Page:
Coast Guard and Contra Costa Sheriffs rescue 2 from overturned watercraft

LOS ANGELES - A MH-65C Dolphin helicopter crew from Air Station Los Angeles conducts flight training just off the coast of San Pedro, Calif., March 18, 2012. Coast Guard aircrew members must constantly train together to keep their life saving skills sharp for the next mayday call. U.S. Coast Guard photograph by Petty Officer 1st Class Adam EggersSAN FRANCISCO — The Coast Guard and the Contra Costa County Sherriff’s Office rescued three adults from two disabled personal watercrafts near the Pittsburg Marina Tuesday evening.

At 8:41 p.m. Tuesday, the Coast Guard Sector San Francisco Command Center received notification of two people in the water alongside their personal watercrafts, which were disabled near Pittsburg Marina approximately a mile away from each other.

Sector San Francisco Vessel Traffic Services was able to locate one of the personal watercrafts and two of the people through a camera in the area. An MH-65 Dolphin helicopter crew from Coast Guard Air Station San Francisco and a boatcrew from Coast Guard Station Rio Vista were launched to assist. Contra Costa County Sheriff’s Marine 6 heard the Urgent Marine Information Broadcast and joined the search.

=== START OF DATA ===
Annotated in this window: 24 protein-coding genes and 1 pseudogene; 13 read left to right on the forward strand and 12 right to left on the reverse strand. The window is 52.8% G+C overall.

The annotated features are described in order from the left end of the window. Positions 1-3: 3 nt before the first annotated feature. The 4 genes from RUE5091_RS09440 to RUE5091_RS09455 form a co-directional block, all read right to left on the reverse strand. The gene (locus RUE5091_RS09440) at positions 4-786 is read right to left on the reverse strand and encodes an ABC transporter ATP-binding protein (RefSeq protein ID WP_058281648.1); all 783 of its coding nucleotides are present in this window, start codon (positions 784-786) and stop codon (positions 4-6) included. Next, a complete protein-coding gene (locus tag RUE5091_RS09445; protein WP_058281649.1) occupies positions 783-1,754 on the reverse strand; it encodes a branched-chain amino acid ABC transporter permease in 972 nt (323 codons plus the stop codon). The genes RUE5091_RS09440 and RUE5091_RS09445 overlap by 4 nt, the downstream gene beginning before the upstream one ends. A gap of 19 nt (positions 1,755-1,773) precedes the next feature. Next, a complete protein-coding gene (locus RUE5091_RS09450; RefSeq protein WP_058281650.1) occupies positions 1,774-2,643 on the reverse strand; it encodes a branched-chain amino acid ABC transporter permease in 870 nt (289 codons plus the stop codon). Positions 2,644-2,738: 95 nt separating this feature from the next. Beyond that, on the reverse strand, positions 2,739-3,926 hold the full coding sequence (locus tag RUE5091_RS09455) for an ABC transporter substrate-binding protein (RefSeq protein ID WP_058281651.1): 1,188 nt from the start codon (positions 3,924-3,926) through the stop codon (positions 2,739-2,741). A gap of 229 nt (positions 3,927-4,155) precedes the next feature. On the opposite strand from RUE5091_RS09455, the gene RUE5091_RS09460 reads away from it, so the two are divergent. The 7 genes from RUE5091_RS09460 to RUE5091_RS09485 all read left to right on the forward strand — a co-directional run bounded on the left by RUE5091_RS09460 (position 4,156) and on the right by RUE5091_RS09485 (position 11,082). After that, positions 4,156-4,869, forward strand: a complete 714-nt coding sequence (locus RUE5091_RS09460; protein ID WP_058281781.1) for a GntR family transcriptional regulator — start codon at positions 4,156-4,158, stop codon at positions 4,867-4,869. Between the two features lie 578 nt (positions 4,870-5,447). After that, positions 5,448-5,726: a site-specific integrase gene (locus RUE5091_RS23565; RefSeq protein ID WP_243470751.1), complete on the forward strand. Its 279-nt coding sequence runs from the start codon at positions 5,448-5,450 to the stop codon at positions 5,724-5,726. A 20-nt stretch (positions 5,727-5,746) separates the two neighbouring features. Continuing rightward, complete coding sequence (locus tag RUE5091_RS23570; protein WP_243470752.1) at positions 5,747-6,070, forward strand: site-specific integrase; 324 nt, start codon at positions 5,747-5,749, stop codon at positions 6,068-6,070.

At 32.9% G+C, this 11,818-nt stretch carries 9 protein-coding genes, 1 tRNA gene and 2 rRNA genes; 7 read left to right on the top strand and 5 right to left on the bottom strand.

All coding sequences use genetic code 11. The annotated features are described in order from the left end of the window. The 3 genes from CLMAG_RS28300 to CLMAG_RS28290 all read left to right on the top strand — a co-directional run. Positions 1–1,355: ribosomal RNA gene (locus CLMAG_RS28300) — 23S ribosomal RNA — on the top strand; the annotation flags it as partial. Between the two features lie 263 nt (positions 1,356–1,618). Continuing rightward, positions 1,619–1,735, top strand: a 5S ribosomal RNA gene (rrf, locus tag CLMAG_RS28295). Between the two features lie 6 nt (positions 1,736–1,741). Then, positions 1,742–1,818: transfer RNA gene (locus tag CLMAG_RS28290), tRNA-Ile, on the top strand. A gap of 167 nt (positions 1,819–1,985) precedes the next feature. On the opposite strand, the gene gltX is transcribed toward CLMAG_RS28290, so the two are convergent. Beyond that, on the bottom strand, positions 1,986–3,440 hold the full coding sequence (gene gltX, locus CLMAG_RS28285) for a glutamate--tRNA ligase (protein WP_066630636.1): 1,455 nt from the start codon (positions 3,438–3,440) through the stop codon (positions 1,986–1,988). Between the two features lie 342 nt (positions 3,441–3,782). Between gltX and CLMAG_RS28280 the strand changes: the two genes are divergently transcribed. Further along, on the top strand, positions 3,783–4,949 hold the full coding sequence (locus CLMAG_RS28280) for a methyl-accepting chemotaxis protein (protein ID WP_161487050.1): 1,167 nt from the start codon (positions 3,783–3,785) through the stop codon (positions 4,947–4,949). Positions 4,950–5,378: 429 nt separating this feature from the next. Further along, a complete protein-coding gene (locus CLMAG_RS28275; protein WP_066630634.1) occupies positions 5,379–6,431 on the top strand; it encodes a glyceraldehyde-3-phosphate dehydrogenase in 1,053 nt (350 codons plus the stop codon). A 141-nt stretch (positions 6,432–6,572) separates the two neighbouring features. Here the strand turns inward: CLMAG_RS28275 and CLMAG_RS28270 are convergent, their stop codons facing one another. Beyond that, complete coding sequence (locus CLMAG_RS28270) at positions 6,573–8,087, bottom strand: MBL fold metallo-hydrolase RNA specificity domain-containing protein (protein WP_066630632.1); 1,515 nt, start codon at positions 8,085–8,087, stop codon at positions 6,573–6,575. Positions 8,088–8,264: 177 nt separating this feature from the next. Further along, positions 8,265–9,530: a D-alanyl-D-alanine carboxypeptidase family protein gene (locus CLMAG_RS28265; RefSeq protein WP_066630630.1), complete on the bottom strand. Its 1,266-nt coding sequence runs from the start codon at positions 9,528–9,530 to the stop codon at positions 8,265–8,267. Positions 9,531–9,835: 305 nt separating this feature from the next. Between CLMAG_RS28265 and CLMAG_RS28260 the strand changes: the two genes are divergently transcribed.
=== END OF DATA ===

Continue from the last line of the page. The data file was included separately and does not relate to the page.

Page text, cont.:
After 9:12 p.m., the Coast Guard boatcrew located one of the two personal watercrafts with two adults aboard. Marine 6 and the helicopter crew arrived on scene and commenced searching for the third person and personal watercraft. Shortly thereafter, Marine 6 located the missing personal watercraft, abandoned, at the northwestern side of Browns Island and towed it to the marina. After extensive searching, it was discovered the third and final missing adult had swam ashore. Marine 6 evaluated the person for mild hypothermia, but further medical assistance was declined.

“Had the third mariner remained with his personal watercraft he would have been located a lot sooner,” said Lt. Lonnie Walp, command duty officer for Sector San Francisco. “Equipment like marine-band radios, flares, flashlights and even whistles are essential items when on the water. When the individual left his Jet Ski and swam to shore, he risked being hit by commercial and other vessels transiting the area.”

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